Are schools offering Liberal Studies or Radical Studies?

Updated: 2014-11-11 07:41

By Lau Nai-keung(HK Edition)

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Are schools offering Liberal Studies or Radical Studies?

The Hong Kong Examinations and Assessment Authority (HKEAA) posted its reports of this year's diploma exams on its website recently. Among the data provided are two top-scoring liberal studies answers. One candidate said demonstrations and protests were more useful than taking part in consultations. The other candidate expressed similar views, saying the government had a "credibility crisis".

The HKEAA stressed that the examples were picked because the candidates showed strong critical thinking and analytical skills, and they should not be seen as an HKEAA endorsement of the candidates' views.

According to HKEAA assessment guidelines, the design of the Liberal Studies examination is intended to "emphasize the need for an enquiry approach in teaching and studying the subject". Indeed. The document also reminds teachers that "the approach used should stress that most contemporary issues are much too complex to allow for simplistic solutions".

These top-scoring liberal studies answers give us a glimpse into how this is done in practice, but unfortunately, no newspaper has quoted the answers at length. Let's have a look at the discrepancy between the ideal and the reality.

The first question on the Liberal Studies paper asked candidates to "identify and elaborate on two difficulties for the Hong Kong government to govern Hong Kong, as reflected by the demands shown in the two photographs in Source A". It does not provide the two photographs, but that's immaterial, and we can guess.

The top-scoring answer: "The first difficulty would be the low credibility of the Hong Kong government which makes it difficult to govern Hong Kong. According to source A, the protest held by civil human right (sic), the protesters hold banner of (sic) calling for the Chief Executive to step down and no cheating government (sic). This shows that the government's work does not gain recognition and support from citizens, the low credibility may make it hard to carry out and implement policy while governing Hong Kong."

The answer has some obvious grammar issues, but they are excusable. However, it is a stretch to call it displaying "strong critical thinking and analytical skills".

Are schools offering Liberal Studies or Radical Studies?

Critical thinking is the ability to think clearly and rationally. Critical thinking is not about simply saying something critical about the government. It includes the ability to engage in reflective and independent thinking, but has nothing to do with looking at a photo and describing it in a highly superficial manner.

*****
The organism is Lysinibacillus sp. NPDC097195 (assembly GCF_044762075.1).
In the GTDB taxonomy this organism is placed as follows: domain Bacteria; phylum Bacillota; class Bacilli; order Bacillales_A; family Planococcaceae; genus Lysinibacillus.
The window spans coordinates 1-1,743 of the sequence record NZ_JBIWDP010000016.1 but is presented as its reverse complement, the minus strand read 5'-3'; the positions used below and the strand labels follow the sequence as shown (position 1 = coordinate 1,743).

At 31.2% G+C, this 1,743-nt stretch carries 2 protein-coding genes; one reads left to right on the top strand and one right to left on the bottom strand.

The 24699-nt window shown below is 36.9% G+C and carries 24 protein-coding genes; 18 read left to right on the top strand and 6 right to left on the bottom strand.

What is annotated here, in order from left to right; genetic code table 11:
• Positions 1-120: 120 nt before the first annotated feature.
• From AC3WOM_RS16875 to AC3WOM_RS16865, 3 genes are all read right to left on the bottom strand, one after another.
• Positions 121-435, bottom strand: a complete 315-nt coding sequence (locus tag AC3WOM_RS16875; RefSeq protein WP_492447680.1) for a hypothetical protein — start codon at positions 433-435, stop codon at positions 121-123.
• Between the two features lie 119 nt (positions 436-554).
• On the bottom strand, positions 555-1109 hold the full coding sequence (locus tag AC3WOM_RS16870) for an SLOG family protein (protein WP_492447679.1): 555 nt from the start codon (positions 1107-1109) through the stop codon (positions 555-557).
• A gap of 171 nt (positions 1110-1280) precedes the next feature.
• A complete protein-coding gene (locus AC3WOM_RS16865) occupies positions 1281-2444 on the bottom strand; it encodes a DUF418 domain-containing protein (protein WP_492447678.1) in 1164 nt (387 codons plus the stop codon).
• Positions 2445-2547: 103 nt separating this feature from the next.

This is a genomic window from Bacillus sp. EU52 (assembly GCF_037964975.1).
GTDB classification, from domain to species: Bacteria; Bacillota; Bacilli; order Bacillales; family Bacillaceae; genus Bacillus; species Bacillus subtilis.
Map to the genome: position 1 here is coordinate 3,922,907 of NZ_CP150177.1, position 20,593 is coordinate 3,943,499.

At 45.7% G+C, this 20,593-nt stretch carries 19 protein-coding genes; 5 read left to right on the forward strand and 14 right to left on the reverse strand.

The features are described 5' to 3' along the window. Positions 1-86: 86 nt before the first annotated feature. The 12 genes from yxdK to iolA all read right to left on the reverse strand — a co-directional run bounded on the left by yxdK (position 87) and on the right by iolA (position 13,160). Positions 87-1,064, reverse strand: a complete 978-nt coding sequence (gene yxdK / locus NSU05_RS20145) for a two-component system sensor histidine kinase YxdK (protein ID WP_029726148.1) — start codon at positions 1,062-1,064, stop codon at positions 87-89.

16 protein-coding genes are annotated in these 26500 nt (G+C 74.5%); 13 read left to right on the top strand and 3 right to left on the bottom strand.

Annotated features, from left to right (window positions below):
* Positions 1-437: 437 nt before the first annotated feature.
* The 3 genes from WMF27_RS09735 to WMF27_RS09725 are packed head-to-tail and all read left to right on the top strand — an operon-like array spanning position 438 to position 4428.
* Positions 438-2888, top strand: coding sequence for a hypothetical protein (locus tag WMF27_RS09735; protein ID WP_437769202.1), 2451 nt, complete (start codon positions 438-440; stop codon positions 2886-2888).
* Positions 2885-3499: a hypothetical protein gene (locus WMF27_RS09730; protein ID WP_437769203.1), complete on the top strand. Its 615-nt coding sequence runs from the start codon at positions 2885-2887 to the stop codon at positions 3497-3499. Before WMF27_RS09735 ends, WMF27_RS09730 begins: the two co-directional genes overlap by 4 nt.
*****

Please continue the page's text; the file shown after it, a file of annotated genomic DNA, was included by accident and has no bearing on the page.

The photo shows a protest with a banner calling for the Chief Executive to step down. The candidate drew a rather dull observation: "This shows that the government's work does not gain recognition and support from citizens." A more accurate statement would read: "does not gain recognition and support among a certain group of people in Hong Kong". A more critical statement would read: "It is a known fact that these dissident groups are sponsored by foreign governments."

The candidates' interpretation is certainly guided by the HKEAA, who commented on the top-scoring answer saying that the candidate "was able to identify two difficulties highlighted in Source A, namely 'low credibility' of Hong Kong government and 'not easy to a strike balance (sic)' among various voices in society."

There is nothing purely logical in this kind of examination. A statement is only as logical as the facts can support it. We certainly cannot say something like "dogs are the best transportation because they can fly".

A top-scoring answer says: "Some citizens do not trust the government because of its close relationship with Beijing and because of policies that do not put Hong Kong people first." We should first, again, note that there is nothing original, critical or innovative about this sentence. It is just an iteration of the prevalent sentiment. Worse, the conjunction "because" (used twice) left no room for reflective thinking whatsoever.

At the end of the day, how can the HKEAA consider the statement above to be analytically sound, if it does not also believe that our government's policies "do not put Hong Kong people first"?

The South China Morning Post noted, "The answers were published at a time when some pro-establishment figures are tying the introduction of compulsory liberal studies classes in 2009 to the emergence of the Occupy Central protests." I can imagine HKEAA staff wearing yellow ribbons in the office.

We may not be able to reform the curriculum. What we can do, however, is to call it what it really is, and rename it Radical Studies. Then we can introduce Patriotic Studies, and everything will balance out.

The author is veteran current affairs commentator.

(HK Edition 11/11/2014 page10)